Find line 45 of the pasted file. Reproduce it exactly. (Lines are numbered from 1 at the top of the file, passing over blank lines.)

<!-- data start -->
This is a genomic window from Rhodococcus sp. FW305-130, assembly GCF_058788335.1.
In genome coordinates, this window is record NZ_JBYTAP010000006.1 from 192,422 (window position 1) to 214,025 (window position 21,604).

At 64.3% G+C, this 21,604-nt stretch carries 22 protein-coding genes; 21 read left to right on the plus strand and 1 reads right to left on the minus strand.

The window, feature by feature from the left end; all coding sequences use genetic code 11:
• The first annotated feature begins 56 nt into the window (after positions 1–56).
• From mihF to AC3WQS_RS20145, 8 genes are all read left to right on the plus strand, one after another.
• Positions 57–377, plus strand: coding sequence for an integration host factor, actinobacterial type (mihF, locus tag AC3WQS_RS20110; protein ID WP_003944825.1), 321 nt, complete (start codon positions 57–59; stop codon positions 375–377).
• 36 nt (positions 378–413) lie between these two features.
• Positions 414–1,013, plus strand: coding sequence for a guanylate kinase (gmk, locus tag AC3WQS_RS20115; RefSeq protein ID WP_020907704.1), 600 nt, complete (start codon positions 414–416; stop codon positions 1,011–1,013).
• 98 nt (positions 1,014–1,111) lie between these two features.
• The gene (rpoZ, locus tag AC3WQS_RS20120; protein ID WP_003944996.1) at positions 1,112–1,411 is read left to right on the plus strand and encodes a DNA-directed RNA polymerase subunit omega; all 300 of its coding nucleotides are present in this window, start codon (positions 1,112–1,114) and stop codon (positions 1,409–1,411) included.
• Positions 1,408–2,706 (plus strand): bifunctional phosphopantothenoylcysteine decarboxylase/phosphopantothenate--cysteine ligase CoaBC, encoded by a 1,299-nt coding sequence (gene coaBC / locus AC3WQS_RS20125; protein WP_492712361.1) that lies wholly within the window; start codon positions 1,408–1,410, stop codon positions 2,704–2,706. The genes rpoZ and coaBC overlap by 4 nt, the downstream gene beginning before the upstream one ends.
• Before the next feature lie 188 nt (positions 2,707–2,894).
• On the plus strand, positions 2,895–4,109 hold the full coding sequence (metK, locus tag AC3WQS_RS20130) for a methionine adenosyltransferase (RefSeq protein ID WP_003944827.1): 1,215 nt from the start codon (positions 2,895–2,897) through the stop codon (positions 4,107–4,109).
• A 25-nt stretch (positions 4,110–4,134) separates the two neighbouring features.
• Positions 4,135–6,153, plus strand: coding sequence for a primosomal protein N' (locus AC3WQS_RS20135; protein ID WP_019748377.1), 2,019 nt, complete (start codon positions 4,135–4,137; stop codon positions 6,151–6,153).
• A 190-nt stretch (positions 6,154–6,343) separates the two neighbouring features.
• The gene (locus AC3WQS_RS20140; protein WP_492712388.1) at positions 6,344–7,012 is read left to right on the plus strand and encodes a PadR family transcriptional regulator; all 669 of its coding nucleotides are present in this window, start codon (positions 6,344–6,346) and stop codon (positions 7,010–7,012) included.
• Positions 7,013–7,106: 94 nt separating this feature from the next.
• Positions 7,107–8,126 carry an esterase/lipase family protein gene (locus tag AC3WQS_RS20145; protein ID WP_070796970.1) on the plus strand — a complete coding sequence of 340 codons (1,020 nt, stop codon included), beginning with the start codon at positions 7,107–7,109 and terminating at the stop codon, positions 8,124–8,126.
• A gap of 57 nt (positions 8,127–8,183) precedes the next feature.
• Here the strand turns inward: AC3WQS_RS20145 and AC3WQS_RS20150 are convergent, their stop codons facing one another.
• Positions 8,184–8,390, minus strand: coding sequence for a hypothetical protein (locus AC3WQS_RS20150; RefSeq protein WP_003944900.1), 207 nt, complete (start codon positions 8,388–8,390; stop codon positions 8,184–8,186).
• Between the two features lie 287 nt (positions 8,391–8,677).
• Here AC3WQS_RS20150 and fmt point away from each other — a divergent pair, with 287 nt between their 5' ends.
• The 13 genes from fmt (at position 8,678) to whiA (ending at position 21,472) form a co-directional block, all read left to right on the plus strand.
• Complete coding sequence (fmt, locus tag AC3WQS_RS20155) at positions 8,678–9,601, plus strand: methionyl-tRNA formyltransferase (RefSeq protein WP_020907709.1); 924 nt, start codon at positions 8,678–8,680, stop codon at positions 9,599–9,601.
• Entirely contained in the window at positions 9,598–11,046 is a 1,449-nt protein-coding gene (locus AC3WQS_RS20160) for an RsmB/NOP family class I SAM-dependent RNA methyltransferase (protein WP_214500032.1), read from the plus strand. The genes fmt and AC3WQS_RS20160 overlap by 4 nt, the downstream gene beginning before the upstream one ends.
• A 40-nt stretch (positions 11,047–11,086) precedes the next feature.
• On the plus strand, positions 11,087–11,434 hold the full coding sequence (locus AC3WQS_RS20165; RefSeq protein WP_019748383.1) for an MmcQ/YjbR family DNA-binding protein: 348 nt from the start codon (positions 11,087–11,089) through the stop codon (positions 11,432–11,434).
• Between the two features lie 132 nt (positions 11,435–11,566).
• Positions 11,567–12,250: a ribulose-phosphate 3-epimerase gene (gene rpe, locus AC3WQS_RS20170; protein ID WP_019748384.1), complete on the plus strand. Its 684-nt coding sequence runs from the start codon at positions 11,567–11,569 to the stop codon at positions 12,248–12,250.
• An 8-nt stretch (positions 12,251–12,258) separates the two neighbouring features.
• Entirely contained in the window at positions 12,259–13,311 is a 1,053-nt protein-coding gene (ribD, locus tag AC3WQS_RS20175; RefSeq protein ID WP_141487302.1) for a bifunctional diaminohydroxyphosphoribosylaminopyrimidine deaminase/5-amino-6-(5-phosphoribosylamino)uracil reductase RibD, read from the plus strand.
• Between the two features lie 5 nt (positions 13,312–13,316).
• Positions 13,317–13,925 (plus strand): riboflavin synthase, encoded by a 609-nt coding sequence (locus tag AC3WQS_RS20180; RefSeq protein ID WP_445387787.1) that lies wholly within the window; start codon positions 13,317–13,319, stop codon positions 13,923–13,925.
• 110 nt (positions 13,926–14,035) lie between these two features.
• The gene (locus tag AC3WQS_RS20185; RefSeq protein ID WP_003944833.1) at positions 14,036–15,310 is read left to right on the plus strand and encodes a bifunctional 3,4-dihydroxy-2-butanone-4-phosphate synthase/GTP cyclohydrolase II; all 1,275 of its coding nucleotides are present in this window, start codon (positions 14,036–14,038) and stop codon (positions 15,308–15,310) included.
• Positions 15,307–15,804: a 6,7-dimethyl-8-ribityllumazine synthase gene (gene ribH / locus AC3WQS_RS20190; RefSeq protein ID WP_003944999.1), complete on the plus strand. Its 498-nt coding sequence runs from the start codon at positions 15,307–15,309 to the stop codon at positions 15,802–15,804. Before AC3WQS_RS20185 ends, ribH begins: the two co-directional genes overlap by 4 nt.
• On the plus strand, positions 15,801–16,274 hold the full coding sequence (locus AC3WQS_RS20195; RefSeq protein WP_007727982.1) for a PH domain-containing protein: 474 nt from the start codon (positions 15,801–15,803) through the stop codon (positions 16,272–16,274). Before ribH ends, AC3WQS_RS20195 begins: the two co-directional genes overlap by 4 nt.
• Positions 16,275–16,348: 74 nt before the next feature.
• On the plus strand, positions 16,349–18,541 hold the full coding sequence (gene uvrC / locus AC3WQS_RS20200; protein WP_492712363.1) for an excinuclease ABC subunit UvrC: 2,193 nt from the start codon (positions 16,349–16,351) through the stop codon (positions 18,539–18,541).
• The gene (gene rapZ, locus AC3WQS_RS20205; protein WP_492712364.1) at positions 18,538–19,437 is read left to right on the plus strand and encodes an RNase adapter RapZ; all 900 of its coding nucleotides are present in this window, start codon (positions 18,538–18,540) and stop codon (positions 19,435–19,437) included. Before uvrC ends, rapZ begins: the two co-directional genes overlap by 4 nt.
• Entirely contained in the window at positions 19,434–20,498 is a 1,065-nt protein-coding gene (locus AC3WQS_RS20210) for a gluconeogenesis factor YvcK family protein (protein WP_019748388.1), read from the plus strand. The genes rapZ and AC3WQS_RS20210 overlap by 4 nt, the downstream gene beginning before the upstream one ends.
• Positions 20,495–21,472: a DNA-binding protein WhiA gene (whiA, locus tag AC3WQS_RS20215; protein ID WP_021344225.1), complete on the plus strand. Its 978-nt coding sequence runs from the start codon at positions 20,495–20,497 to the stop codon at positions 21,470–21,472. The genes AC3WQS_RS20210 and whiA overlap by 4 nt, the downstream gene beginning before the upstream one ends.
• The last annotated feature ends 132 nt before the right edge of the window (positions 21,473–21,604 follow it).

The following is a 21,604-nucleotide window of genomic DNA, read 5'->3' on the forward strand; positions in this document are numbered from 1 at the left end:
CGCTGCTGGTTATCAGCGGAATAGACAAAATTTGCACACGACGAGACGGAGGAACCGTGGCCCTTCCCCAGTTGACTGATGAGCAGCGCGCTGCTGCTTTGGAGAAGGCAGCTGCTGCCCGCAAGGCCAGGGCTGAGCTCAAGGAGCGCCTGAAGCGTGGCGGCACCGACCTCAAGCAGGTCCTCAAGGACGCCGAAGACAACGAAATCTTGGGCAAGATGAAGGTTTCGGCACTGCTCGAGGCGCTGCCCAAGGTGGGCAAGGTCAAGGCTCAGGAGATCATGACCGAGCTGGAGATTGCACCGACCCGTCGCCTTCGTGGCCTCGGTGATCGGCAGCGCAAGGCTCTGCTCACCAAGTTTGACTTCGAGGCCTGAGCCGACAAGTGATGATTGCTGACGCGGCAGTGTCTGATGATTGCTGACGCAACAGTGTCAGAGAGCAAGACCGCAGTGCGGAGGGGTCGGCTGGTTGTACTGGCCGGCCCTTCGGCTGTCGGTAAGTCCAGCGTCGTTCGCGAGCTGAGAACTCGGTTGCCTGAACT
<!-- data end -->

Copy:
• Positions 20,495–21,472: a DNA-binding protein WhiA gene (whiA, locus tag AC3WQS_RS20215; protein ID WP_021344225.1), complete on the plus strand. Its 978-nt coding sequence runs from the start codon at positions 20,495–20,497 to the stop codon at positions 21,470–21,472. The genes AC3WQS_RS20210 and whiA overlap by 4 nt, the downstream gene beginning before the upstream one ends.